Can ESPN Cover the Spread?

ESPN once boasted over 100 million subscribers. With cord cutting only increasing that number could be heading towards as low as 50 million in a few years or less resulting in a potential shortfall of as much as $3 billion. In that context, there has been a lot written about ESPN’s desire to get into the sports betting business to make up for the potential lost subscriber revenue.


With recent rumors of Disney spinning-off the worldwide leaders in sports, however, the time might be right for ESPN to explore how to directly engage with sports betting. Disney-owned ESPN has strong brand equity and a built-in user base consisting of tens of millions of subscribers. Access to its brand and its subscribers could help a sportsbook reduce its currently unsustainable user acquisition costs.


Should ESPN leverage sports betting to make up this revenue? If so, what business model makes the best sense?

For the past few years, the network has partnered with FanDuel, DraftKings and Fanatics to create customized betting content and branded on-air segments to further engage football, baseball and basketball fans. In the past two years, ESPN launched the Daily Wager, a show to appeal to the sports betting audience by providing regular updates on betting lines, over-unders and lineup changes.

Initial conversations have been reported around ESPN licensing its brand to a current sportsbook for approximately $3 billion, with Caesar’s and DraftKings reportedly approached. Licensing models create complexity when it comes to brand management. Fixed fee licensed models may leave substantial dollars on the table while revenue share models come with inherent risks and are often perceived by sportsbooks as expensive.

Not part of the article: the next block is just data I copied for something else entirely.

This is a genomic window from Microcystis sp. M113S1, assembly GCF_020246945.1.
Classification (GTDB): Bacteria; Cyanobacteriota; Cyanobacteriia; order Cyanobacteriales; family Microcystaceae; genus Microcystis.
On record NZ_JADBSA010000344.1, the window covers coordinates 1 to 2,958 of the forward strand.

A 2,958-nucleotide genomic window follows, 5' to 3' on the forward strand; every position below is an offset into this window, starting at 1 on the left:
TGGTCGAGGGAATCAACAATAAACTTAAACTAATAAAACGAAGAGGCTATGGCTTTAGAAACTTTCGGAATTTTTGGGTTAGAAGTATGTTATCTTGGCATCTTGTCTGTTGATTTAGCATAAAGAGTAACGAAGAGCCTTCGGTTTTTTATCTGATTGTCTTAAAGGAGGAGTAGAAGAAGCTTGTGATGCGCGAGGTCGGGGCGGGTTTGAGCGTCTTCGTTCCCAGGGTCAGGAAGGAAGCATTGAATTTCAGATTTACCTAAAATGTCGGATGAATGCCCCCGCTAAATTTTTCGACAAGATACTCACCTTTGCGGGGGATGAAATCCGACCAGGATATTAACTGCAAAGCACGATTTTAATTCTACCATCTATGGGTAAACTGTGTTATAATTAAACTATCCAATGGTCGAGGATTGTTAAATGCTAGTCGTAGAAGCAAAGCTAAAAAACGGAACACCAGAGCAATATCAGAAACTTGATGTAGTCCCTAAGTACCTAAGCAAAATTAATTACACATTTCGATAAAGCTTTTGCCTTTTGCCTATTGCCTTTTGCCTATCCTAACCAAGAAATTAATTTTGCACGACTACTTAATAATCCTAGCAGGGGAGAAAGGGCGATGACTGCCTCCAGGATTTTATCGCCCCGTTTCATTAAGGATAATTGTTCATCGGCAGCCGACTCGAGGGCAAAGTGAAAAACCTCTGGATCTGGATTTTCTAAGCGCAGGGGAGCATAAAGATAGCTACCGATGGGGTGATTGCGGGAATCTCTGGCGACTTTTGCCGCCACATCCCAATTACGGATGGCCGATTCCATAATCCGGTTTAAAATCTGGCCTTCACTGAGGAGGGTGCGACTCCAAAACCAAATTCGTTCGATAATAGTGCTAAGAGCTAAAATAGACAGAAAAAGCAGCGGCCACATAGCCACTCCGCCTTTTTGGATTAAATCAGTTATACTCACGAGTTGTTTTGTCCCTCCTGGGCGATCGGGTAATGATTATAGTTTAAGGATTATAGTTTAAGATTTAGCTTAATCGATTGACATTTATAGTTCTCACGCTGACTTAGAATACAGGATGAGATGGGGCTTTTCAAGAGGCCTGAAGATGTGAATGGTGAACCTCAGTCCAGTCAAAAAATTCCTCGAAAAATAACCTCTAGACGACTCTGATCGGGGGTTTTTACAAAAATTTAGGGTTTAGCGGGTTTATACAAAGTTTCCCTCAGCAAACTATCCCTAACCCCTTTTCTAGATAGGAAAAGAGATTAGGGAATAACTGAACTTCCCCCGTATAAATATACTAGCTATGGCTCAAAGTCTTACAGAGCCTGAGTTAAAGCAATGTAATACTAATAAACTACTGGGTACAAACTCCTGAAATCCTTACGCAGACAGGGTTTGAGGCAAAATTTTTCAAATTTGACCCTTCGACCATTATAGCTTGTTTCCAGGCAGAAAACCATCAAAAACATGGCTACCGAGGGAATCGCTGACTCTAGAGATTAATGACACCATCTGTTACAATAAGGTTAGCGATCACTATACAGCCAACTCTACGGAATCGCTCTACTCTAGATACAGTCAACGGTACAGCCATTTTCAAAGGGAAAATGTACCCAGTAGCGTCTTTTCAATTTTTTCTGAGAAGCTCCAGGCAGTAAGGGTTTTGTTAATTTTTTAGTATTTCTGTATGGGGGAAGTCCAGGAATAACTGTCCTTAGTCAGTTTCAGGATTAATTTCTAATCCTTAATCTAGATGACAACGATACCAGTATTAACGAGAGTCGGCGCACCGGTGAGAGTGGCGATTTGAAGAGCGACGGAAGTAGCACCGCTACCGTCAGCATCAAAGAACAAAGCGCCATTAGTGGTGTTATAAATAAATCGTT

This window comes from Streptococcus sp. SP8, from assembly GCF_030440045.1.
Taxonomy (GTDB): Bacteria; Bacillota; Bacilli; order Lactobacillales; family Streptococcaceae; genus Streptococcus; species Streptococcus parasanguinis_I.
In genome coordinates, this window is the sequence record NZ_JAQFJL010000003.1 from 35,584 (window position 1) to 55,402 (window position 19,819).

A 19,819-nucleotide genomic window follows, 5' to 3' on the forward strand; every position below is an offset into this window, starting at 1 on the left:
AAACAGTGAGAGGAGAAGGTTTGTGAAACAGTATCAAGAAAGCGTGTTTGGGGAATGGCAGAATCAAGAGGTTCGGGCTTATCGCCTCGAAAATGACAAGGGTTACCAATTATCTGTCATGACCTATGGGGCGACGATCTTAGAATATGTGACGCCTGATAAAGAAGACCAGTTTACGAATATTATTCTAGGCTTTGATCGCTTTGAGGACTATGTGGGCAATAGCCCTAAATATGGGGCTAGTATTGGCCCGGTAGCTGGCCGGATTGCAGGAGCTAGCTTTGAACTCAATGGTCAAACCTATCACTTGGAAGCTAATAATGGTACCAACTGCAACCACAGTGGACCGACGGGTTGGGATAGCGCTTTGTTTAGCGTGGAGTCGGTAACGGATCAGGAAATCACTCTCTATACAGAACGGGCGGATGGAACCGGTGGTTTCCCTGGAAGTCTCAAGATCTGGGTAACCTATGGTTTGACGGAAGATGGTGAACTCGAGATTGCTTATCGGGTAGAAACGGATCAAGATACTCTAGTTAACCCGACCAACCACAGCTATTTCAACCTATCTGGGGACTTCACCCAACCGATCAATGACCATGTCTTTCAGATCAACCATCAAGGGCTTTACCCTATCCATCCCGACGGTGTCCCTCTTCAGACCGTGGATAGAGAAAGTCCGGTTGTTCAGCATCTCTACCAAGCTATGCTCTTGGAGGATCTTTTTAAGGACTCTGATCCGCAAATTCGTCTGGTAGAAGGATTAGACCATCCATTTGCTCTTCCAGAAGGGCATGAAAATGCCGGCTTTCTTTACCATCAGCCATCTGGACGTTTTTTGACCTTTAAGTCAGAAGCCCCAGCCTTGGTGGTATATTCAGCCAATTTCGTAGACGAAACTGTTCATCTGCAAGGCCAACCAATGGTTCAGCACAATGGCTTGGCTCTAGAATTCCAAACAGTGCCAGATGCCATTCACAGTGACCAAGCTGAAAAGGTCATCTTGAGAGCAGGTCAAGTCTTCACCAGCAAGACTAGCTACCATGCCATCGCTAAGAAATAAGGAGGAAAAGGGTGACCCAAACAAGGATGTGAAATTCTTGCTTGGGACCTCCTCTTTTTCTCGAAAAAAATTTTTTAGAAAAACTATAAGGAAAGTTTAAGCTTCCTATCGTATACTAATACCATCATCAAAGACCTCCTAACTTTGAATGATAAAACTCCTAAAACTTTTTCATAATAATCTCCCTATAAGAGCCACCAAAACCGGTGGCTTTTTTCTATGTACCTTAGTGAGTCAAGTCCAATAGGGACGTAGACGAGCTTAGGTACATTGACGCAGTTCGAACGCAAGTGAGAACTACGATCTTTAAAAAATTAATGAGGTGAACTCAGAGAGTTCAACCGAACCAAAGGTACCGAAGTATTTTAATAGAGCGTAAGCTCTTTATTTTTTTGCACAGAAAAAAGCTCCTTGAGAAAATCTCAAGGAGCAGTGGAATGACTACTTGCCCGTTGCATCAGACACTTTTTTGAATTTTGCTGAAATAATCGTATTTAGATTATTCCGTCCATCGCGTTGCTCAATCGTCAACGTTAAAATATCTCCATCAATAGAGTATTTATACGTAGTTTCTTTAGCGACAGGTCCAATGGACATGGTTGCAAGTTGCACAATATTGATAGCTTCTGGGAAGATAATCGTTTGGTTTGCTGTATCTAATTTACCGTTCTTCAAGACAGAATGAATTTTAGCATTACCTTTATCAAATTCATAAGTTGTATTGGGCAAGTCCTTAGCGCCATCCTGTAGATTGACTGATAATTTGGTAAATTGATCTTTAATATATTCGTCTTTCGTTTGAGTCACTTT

Alternatively, ESPN could consider acquiring a sportsbook. Betsson and Rush Street Interactive have been reported as possible targets. At the present time the majority of sportsbooks in the U.S. do not offer streaming video. Should ESPN pursue an acquisition strategy and be able to extend their current streaming video rights deals to include betting video rights, they could offer fans/bettors a game-changing product with an extraordinary amount of live sports content from which to bet on.

In order to pursue this strategy, however, ESPN would need to improve upon the user experience and streaming technology that is used by today’s sportsbooks. Most streaming applications still rely on HTTP streaming for scalability, but it inherently increases the latency of the stream. Current sportsbook applications that include video streaming do not deliver sports content in real-time (defined as sub half-second latency) and are thus forced to cut bets off well before the game begins. Prop or in-play bets have been defined as betting during a game, but with significant time elapsed for the bet to be decided (e.g., will the Lakers score more points in the second half than they did in the first half).

To give ESPN a competitive advantage over other sportsbooks, ESPN could employ real-time streaming technology from Phenix Real Time Solutions offering fans a Watch and Bet experience. With real-time streaming, ESPN’s fans would have the ability to bet on every play in a game, known as micro-wagering (e.g., will Pat Mahomes throw a touchdown on THIS play). This would drive significant handle and fan engagement.

Phenix has proven how its real-time streaming technology can not only power micro-wagering, but can also synchronize streams across all devices to millions of users globally with less than 0.5 seconds of latency. From the largest horse racing event in Europe at the Cheltenham Festival, to the newest Yahoo! Fantasy Football and Verizon NFL Fan experiences, Phenix is working with the largest names in sports to deliver championship-level streaming applications to fans, anytime, anywhere.